Can an Author Be Too Accessible?

Like most other authors, I love hearing from my readers. Nearly all of the folks who take the time to write are doing so to say how much they've enjoyed one or more of my books -- and what's not to like about that? With only the rarest of exceptions (a few of whom were clearly off their meds) the disgruntled feel no need to share that I dinged their pet peeve meter or that my work just didn't do it for them, for whatever reason. (Happens to the best of us. Don't believe me? Check out Amazon reviews on the last three books you've loved. I guarantee you, someone, somewhere hated them. Especially if they've been sufficiently popular to warrant notice.)

If readers want to communicate with me, they don't have to work very hard to do it. My e-mail address is printed in my books, or they can click a link off of my website. (I did recently close my P.O. box because nearly all of my fan communications have been online for several years, but non-connected readers are still welcome to write in care of the publisher.) And I try very hard to respond to everything, with the exception of the occasional incomprehensible or potentially dangerous-sounding rant-o-gram.

Over the years, however, I've seen some authors smacked hard when they've become too much a fixture on reader message boards or responded to stinging website or Amazon reviews. Some of these authors have been villified, their careers badly damaged because they've dared to offer an unpopular opinion or defend/explain their book too stridently. (WAAAYYY too stridently, in some cases!)

Some lessons I've taken from this:

1. A writer's posts can be far too ubiquitous online, so much so that familiarity breeds contempt - especially from Internet "trolls," who live to knock what they perceive as public figures down a peg or three.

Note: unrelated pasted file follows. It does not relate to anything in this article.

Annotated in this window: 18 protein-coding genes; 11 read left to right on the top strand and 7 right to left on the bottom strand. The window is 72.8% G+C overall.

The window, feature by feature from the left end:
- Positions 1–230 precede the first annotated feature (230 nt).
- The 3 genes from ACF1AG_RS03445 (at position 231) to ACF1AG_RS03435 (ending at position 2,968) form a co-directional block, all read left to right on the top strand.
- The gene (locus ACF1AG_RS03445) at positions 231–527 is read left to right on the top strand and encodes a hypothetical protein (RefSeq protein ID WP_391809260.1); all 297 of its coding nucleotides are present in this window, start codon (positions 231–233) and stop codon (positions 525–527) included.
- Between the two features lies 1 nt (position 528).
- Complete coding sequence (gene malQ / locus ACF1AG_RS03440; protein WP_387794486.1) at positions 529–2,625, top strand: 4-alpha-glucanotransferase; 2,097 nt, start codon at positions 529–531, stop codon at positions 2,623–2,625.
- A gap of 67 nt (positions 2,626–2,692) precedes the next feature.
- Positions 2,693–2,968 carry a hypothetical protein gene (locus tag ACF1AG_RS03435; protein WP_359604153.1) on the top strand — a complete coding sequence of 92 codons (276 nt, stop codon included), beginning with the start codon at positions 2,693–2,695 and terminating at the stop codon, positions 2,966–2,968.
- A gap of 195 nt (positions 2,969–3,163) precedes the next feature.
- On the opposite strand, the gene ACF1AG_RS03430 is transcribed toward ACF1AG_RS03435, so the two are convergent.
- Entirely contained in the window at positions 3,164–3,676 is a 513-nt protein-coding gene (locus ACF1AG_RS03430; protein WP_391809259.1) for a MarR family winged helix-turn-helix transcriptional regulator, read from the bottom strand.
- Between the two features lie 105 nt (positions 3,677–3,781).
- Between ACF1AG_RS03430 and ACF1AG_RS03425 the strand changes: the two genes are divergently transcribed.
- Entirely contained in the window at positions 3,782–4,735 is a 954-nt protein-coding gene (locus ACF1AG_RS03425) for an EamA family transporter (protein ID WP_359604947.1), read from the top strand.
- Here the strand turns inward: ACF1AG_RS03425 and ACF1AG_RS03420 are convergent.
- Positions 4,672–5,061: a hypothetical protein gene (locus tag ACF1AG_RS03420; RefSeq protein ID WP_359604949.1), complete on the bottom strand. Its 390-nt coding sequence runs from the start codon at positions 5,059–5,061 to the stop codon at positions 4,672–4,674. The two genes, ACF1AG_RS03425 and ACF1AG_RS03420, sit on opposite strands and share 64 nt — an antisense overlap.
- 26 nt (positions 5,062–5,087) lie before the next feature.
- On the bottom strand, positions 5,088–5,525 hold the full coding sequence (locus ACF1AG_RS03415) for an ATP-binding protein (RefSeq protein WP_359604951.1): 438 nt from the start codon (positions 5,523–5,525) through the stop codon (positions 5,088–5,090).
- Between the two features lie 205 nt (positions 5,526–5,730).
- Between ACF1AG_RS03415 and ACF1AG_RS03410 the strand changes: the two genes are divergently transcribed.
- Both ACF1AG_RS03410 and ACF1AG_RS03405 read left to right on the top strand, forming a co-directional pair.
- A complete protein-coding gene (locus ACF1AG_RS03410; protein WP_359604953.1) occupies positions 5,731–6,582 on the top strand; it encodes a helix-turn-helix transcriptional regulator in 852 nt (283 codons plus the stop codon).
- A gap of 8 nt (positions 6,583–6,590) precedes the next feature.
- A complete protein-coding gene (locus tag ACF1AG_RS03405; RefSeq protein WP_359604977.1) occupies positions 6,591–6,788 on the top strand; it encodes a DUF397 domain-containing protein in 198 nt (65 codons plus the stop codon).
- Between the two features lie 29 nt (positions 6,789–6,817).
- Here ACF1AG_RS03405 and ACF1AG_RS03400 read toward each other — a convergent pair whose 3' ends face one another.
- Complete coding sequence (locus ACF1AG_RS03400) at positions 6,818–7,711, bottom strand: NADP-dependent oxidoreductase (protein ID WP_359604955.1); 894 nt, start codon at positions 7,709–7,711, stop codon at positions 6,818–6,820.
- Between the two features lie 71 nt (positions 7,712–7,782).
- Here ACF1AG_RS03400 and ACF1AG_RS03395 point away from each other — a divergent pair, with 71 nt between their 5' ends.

2. Treat negative reviews or comments like farts in church. Ignore them, and very soon, the stink will disipate. Call attention to them, and you're likely to create a far longer-lasting stench.

3. You can't talk haters out of hating, because it's what they live for.

4. The truly crazy will use any engagement as an excuse to escalate, and the time it takes to deal with it could be put to better use. Say, writing another book for all the readers (from whom, by and large, you'll never hear) eager to purchase your next offering. Why would you want to ignore the latter group, your bread and butter, to mess with a lost cause anyway?

5. Yes, authors have opinions like everybody else, but be careful about alienating a significant percentage of your base by posting highly-charged and controversial rants online. I don't know about you, but I have trouble watching a movie featuring certain actors who behave like idiots in real life, whereas if they kept it to themselves, I'd probably enjoy their work.

As a reader or writer, what do you think? Can authors be too accessible, or do you feel that the networking benefits of putting themselves out there more than make up for the risks?

Comments

Lark said…
Good observations! I have to admit there are authors I don't read because they've turned me off with their behavior or causes. And once I'm done, I'm done. On the other hand, a couple of classy authors have won my readership by handling tricky situations well.

You're right, those Amazon reviewers can be viscous. A recent fave of mine got at least a dozen 1 star reviews by people who were ticked off it wasn't offered on Kindle. They hadn't even read the book!
Mylène said…
I think connecting with readers is worth the time we spend on the internet--and follow every guideline you've written down, Colleen. Not so much out of fear of repercussions; more out of a longstanding impulse toward privacy. There are some things I am happy to share--and others I am not. I have time for some forms of communication; for others, none at all. I just keep my fingers crossed readers will understand.
Jeanna Thornton said…
Another great post, Colleen! Wow, this is a subject I hope to connect with...soon. I think *words* should be *tasted* before written or spoken...
I'm pretty sure most of us would be better off if when we pushed "send" on the e-mail or "publish your comment" on a blog, etc., our words would hang around for a few hours in some sort of antechamber where we could call them back after we'd had time to simmer down or think about the potential impact.

Or check the "To" box on that message to make sure you sent it to the person that you meant to! Ouch.
Terri Tiffany said…
I just wanted to stop by and tell you thank you for commenting on my blog today! And congrats on your book with being nominated for the Rita award. I haven't yet joined RWA but hope too soon. I see they will be in my town this summer for the conference:) Enjoy it!
Thanks, Terri! Hope you can come to the conference.

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